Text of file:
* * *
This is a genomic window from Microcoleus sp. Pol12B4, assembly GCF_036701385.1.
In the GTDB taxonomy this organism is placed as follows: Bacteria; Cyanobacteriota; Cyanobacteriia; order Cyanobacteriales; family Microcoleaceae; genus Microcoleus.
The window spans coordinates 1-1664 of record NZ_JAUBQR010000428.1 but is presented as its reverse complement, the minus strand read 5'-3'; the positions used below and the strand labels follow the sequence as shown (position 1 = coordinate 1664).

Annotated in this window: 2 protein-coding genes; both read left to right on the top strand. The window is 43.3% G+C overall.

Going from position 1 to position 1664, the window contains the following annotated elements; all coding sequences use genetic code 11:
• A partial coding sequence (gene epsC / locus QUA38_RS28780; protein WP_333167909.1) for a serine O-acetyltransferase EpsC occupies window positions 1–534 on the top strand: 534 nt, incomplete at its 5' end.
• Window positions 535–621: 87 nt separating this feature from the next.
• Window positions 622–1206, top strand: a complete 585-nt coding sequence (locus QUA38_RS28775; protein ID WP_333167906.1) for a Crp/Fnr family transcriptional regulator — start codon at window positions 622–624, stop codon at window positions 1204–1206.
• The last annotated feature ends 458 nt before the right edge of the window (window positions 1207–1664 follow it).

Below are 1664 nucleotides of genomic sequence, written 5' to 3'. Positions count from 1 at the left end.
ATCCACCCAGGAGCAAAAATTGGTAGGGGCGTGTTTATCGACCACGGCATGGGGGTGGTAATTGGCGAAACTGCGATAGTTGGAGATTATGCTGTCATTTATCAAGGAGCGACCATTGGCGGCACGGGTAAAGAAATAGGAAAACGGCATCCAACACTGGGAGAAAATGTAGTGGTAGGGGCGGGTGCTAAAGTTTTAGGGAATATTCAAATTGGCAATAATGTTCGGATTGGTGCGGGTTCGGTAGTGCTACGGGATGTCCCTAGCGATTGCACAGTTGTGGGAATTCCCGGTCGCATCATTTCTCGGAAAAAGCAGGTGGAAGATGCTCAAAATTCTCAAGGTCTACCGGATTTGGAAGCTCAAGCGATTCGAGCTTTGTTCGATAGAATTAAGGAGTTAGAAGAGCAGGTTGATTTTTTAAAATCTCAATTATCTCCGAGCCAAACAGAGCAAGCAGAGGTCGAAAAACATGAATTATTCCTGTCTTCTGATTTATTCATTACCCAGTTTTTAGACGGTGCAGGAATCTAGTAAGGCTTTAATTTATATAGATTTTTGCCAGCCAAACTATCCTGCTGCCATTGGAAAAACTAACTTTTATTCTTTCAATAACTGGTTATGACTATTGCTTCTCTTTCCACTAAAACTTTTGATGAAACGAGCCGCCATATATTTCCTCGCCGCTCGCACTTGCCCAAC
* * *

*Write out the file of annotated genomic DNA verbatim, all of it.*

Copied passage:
This is a genomic window from Microcoleus sp. Pol12B4, assembly GCF_036701385.1.
In the GTDB taxonomy this organism is placed as follows: Bacteria; Cyanobacteriota; Cyanobacteriia; order Cyanobacteriales; family Microcoleaceae; genus Microcoleus.
The window spans coordinates 1-1664 of record NZ_JAUBQR010000428.1 but is presented as its reverse complement, the minus strand read 5'-3'; the positions used below and the strand labels follow the sequence as shown (position 1 = coordinate 1664).

Annotated in this window: 2 protein-coding genes; both read left to right on the top strand. The window is 43.3% G+C overall.

Going from position 1 to position 1664, the window contains the following annotated elements; all coding sequences use genetic code 11:
• A partial coding sequence (gene epsC / locus QUA38_RS28780; protein WP_333167909.1) for a serine O-acetyltransferase EpsC occupies window positions 1–534 on the top strand: 534 nt, incomplete at its 5' end.
• Window positions 535–621: 87 nt separating this feature from the next.
• Window positions 622–1206, top strand: a complete 585-nt coding sequence (locus QUA38_RS28775; protein ID WP_333167906.1) for a Crp/Fnr family transcriptional regulator — start codon at window positions 622–624, stop codon at window positions 1204–1206.
• The last annotated feature ends 458 nt before the right edge of the window (window positions 1207–1664 follow it).

Below are 1664 nucleotides of genomic sequence, written 5' to 3'. Positions count from 1 at the left end.
ATCCACCCAGGAGCAAAAATTGGTAGGGGCGTGTTTATCGACCACGGCATGGGGGTGGTAATTGGCGAAACTGCGATAGTTGGAGATTATGCTGTCATTTATCAAGGAGCGACCATTGGCGGCACGGGTAAAGAAATAGGAAAACGGCATCCAACACTGGGAGAAAATGTAGTGGTAGGGGCGGGTGCTAAAGTTTTAGGGAATATTCAAATTGGCAATAATGTTCGGATTGGTGCGGGTTCGGTAGTGCTACGGGATGTCCCTAGCGATTGCACAGTTGTGGGAATTCCCGGTCGCATCATTTCTCGGAAAAAGCAGGTGGAAGATGCTCAAAATTCTCAAGGTCTACCGGATTTGGAAGCTCAAGCGATTCGAGCTTTGTTCGATAGAATTAAGGAGTTAGAAGAGCAGGTTGATTTTTTAAAATCTCAATTATCTCCGAGCCAAACAGAGCAAGCAGAGGTCGAAAAACATGAATTATTCCTGTCTTCTGATTTATTCATTACCCAGTTTTTAGACGGTGCAGGAATCTAGTAAGGCTTTAATTTATATAGATTTTTGCCAGCCAAACTATCCTGCTGCCATTGGAAAAACTAACTTTTATTCTTTCAATAACTGGTTATGACTATTGCTTCTCTTTCCACTAAAACTTTTGATGAAACGAGCCGCCATATATTTCCTCGCCGCTCGCACTTGCCCAAC